Wren Reviews: ‘Aristotle and Dante Discover the Secrets of the Universe’

Title: Aristotle and Dante Discover the Universe
Author: Benjamin Alire Sáenz
Genre: YA fiction, coming-of-age, Romance, Realistic, LGBT
Aristotle is an angry teen with a brother in prison. Dante is a know-it-all who has an unusual way of looking at the world. When the two meet at the swimming pool, they seem to have nothing in common. But as the loners start spending time together, they discover that they share a special friendship—the kind that changes lives and lasts a lifetime. And it is through this friendship that Ari and Dante will learn the most important truths about themselves and the kind of people they want to be.
Plot: For me, the plot was interesting. Just barely, though. I felt like there were very dull times.
Aristotle and Dante meet over the summer. They bond over random things like Dante not wearing shoes and their ‘nice guy’ personalities. They end up becoming good friends by the summer’s end. But. Dante and Ari are in an accident. Ari gets broken legs and a broken arm. Dante only gets a broken arm. Dante sadly has to leave. He leaves for Chicago. There, Dante starts to drink. And smoke. And kiss girls. There, he realizes he’s gay. Ari gains a dog named Legs. Ari is miserable, wallowing in pity. He wonders about Bernardo his incarcerated older brother. When Dante comes back, Ari has sunk into a dark place.
Dante ends up getting a job, mirroring Ari at the his flipping burners job. Dante works at a pharmacy. Dante ends up kissing a guy. And gets beat-up because of it. Ari beats-up one of the people who hit Dante. And Ari’s parents finally tell Ari about his older brother. And Ari is led to the conclusion that he loves Dante.
Dante and Ari meet after Dante is healed enough to go home. And the story finishes with them kissing.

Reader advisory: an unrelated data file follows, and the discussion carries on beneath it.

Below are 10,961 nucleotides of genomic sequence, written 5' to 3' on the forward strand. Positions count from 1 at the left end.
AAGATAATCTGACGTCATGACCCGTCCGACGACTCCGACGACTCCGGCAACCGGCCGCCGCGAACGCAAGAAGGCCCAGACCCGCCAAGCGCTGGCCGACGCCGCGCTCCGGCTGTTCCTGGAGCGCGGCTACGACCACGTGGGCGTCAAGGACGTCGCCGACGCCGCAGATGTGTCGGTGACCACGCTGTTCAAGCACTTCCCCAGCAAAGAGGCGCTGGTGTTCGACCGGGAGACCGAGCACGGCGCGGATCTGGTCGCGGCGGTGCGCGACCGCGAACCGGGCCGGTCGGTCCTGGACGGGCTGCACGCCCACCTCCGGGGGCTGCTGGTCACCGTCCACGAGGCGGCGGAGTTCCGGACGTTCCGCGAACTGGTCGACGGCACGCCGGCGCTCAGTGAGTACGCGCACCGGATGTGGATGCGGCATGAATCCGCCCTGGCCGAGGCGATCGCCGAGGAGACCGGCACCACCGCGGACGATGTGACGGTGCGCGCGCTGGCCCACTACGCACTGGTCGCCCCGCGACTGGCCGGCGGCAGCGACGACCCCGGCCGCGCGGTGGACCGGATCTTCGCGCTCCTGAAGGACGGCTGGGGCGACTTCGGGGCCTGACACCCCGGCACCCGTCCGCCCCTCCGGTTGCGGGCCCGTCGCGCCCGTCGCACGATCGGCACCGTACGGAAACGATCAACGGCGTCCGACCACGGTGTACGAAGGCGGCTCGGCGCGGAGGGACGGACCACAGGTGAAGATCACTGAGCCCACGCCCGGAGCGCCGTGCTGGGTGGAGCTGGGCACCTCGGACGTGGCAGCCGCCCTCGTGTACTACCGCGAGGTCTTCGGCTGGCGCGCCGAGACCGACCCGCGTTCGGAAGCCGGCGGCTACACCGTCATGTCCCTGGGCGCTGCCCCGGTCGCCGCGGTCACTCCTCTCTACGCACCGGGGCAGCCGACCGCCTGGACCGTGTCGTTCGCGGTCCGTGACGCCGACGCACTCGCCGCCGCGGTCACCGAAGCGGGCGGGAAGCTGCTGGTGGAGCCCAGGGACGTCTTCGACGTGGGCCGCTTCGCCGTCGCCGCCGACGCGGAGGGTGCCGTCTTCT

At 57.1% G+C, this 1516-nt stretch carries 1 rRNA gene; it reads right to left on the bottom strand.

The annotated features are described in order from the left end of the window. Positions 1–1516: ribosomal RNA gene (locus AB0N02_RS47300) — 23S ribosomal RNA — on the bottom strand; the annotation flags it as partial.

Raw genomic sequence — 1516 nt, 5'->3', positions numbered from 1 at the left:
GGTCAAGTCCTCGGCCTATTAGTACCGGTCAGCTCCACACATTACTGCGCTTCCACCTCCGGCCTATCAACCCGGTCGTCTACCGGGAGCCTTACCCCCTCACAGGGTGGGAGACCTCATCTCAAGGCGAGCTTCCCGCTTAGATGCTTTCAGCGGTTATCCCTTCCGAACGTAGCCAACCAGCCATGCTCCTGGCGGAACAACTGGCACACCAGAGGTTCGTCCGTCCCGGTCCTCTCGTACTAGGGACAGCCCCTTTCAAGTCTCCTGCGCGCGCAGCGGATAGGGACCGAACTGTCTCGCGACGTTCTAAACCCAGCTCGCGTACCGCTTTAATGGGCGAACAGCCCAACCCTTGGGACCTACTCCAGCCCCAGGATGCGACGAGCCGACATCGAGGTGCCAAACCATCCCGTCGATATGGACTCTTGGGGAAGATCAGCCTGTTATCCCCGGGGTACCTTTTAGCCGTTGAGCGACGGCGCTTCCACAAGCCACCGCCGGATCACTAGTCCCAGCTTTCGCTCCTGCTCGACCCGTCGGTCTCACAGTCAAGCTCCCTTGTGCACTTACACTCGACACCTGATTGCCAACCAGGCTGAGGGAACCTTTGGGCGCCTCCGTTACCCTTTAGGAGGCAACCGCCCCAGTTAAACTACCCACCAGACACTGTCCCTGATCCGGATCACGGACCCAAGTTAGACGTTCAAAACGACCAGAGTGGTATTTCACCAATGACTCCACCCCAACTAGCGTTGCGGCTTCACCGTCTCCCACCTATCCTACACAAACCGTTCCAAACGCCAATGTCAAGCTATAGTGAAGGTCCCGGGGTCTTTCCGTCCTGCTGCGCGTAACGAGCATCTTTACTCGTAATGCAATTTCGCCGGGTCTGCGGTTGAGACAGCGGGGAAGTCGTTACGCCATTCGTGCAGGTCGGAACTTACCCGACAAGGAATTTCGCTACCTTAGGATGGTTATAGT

Character Development:
Aristotle. I like Ari. I can relate to him. He’s fire. Dante’s water or ice. Ari is someone who is broken. Confused. Lost. He acts like he can just fight his way through things. But he can’t. I can picture Ari as this dark-skimmed Mexican kid who has a bit of muscle but a scary face. I feel like he is the only reason I like this book. Really. I love his character. He has so much in him. He can do so much. I wanted him to end up as a writer. It would be great if that happened. I truly love how he changes. While I’m not a fan of him ending up with Dante, not because that’s a gay relationship, I think he suits Dante. He’s so brave. He’s so brave and crazy stupid. A lethal combination. But. I still like Ari.
Dante. Gah. Goody-goody characters. I don’t like him. At all. He seems to perfect. I’m happy that he ended up otherwise. Drinking. Gay. Smoking. I like that. He seems to fake at first. The perfect best friend compared to the broken narrator. Dante is great in changing. He isn’t who he was in the beginning. I like that. The change makes him human.
Problems: There are a few problems. I feel like this book is quite good, though.
The romance seems…unrealistic. I don’t see why it’s there. This book is good without the romance. It’s a coming-of-age story not a romance one. I prefer it as the former than the later. I don’t see the spark. Where is it? Love at first sight? That isn’t possible. Love doesn’t work that way. It has to be based off of something.
Another problem is the boring pages between the summers. I feel like nothing happens. It’s a lot of useless pages. There seems like no reason to have these pages. I wish that the book just skipped to the next summer. When Dante came back at least.
Good points: I just adore Ari’s character. He’s deep and dark. He has depth to him. I relate to him. I feel for him. He’s human. He is one of the only reasons this isn’t a six. This character changes. He acts like someone different. He realizes so much. Information is spilled out to him. I love how he changes. I love his actions, his voice. He is a special character. A really special one.
The next good point is the backstory. There is so much behind this story. Bernardo. The Vietnam War. I know these aren’t happening during the book, but it is part of it. It happened before, but it affected the story to a surprising degree.
The characters are also quite amazing. I think they are real. They have depth. They have so many parts. They don’t have just one later. Even if it seems like it.
Score: 7/10
Recommended: If you like realistic fiction. If you like coming-of-age stories. If you like LGBT.

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